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Service Learning: Can service learning be done online?
To support the faculty of service-learning classes and provide them with resources for research.
Service learning in online courses, which may be called e-service learning, is seen as a way to increase engagement and deepen learning in online courses. It has a different set of challenges than face-to-face service learning courses.
E-service-learning (electronic service-learning)—online course instruction and/or service—holds massive potential to transform both service-learning and online learning by freeing service-learning from geographical constraints and by equipping online learning with a powerful and much-needed tool to promote engagement.
Based on data gathered during a series of recent interviews conducted with students, faculty, and instructional designers with applied and service-learning experience, a set of design considerations is offered for the facilitation of service-learning experiences in both campus-based and online courses.
This study addresses a comparison of traditional and online delivery of service learning experiences. Results demonstrate no significant difference in outcomes between the online and face-to-face models.
Evaluating two experimental courses taught by the authors, it is demonstrated that extreme e-service learning (XE-SL)—i.e., service learning where both the instruction and the service occur 100% online—can work, although the benefits and challenges are notably different from a traditional service learning (T-SL) format. Based on these experiences, best practices and lessons learned are provided to assist others endeavoring to incorporate the value of service learning online.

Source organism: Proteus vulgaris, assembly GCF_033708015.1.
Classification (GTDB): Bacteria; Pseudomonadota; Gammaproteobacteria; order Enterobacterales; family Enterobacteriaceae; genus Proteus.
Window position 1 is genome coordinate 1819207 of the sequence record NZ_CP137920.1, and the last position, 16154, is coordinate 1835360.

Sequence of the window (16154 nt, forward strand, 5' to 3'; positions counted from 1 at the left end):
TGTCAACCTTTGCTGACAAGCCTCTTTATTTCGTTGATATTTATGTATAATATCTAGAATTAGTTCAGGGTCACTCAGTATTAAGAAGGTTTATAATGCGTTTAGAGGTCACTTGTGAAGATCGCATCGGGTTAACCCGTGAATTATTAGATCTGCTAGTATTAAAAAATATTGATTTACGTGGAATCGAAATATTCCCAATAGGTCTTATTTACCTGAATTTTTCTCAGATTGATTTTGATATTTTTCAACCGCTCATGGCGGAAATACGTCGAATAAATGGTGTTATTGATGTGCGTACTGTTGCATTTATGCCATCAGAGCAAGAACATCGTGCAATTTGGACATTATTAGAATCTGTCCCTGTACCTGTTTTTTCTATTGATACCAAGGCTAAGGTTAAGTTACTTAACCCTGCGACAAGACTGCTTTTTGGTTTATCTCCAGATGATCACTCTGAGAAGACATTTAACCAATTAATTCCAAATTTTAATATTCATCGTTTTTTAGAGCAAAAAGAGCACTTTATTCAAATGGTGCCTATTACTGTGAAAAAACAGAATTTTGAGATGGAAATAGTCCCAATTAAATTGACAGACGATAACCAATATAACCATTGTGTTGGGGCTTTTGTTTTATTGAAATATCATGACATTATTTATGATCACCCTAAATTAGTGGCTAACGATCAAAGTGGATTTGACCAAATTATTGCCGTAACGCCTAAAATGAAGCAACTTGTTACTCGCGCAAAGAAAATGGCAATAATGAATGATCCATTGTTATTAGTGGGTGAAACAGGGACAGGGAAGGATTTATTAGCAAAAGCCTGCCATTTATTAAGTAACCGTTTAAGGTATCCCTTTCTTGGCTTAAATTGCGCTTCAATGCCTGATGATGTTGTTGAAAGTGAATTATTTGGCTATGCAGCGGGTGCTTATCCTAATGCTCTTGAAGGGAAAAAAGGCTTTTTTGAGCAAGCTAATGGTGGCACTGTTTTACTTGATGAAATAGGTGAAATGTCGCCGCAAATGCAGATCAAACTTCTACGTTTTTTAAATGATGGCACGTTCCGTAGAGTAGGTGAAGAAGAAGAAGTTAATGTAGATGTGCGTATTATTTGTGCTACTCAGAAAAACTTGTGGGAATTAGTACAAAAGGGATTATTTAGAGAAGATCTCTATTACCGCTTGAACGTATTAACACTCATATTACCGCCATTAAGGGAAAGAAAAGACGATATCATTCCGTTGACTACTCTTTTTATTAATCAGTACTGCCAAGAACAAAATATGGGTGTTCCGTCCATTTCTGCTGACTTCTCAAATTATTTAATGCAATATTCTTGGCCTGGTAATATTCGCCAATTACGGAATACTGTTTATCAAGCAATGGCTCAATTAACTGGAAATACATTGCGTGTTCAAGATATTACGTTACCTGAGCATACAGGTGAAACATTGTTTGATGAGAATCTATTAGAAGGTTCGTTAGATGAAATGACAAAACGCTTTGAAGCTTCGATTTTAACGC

This case study investigates the benefits and challenges of using service learning to
enhance the curriculum in a hybrid course rooted in the politics of the food system in
Hawai‘i. This paper argues that non-traditional students benefit from various types of access to service learning (online, hybrid, etc.) which increases student retention and student learning.
This study details the experiences from a pilot program aimed at virtually pairing pre-service teacher education candidates with fifth grade students for the purposes of raising achievement and creating meaningful field experiences. Researchers paired the difficulties of traditional field experiences with the difficulties in vocabulary comprehension for at-risk students to reach a solution of service-learning through virtual tutoring.
This author structured two online learning classes that involved group work, reflection, and a service learning and evaluated the classes‘ effectiveness in developing collaborative, critical thinking, empowerment, and leadership skills.